Women are a growing force in philanthropy, BusinessWeek magazine reported in its Oct. 30 issue.
Long involved as volunteers, women increasingly are able to contribute money, the magazine said.
Women donate as much of their annual income as men, about 2.1 percent, according to a 1999 study by Independent Sector, a nonprofit research and advocacy membership group in Washington, D.C..
That parity is partly because women are gaining financial independence on their way up the corporate ladder or as successful entrepreneurs.
The Internal Revenue Service says that women represent 41 percent of the 3.3 million Americans reporting incomes of $500,000.
“There is more of a sense that this money is mind, I earned it, and I control it,” Kathleen McCarthy, director of the Center of the Study of Philanthropy at the City University of New York, told BusinessWeek.
The number of women’s foundations has surged to more than 90, up from five about 20 years ago, according to the Women’s Funding Network, an umbrella group for those funds.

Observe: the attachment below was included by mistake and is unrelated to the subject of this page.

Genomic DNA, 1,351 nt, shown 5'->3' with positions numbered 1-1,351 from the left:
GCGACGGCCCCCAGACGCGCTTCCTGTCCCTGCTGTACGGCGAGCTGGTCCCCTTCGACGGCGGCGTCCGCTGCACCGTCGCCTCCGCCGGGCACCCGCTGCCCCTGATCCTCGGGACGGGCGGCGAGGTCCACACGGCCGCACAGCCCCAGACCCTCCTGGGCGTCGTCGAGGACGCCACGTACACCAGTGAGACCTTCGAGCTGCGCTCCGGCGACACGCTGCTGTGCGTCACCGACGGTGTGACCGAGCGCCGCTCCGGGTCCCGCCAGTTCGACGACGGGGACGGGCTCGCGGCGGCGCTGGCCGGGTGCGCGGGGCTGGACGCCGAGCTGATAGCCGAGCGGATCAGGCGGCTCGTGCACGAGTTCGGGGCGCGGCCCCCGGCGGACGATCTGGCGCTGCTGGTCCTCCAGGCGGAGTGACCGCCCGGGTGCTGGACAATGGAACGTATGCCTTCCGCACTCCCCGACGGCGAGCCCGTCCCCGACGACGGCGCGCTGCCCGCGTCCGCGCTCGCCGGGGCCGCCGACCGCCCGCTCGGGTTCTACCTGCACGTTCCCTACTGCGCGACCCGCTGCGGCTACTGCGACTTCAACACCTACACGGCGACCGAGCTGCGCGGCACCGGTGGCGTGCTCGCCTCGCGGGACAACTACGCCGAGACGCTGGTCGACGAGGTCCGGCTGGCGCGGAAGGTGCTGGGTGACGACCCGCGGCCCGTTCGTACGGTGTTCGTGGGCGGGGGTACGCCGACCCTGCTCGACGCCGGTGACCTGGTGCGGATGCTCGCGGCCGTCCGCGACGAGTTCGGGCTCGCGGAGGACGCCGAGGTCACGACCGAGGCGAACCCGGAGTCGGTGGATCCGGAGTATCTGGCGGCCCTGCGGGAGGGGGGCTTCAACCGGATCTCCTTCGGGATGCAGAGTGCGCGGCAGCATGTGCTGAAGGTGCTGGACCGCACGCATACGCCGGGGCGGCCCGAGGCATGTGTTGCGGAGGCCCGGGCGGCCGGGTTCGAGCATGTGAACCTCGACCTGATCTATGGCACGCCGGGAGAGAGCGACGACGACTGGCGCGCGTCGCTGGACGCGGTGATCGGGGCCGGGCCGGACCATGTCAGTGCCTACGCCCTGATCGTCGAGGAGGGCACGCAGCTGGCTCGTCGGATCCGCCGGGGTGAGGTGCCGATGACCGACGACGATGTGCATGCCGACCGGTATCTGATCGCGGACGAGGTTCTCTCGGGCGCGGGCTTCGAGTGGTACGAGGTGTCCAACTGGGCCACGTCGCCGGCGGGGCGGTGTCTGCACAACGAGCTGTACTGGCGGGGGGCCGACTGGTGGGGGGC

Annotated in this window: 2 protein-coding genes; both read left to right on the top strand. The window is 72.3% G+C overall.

Women also are expected to inherit much of the $41 trillion that is expected to be transferred between generations by 2044.
Fundraisers wanting to tap the philanthropy of women also are finding gender differences in the way men and women give, BusinessWeek said.
Women are more likely to give if they can create a new program rather than contribute to an existing project, Andrea Kaminski, executive director of the Women’s Philanthropy Institute, told BusinessWeek.
Women also want a close personal link to the causes, with many of them volunteering: Forty-seven percent of female donors volunteered in 1996, compared with 39 percent of male donors.
Some colleges and universities have launched fundraising campaigns aimed at women.
“They recognize there’s an untapped philanthropic resource that has been ignored,” said Trish Jackson, vice president of the Council for Advancement and Support of Education.
For full story, go to BusinessWeek.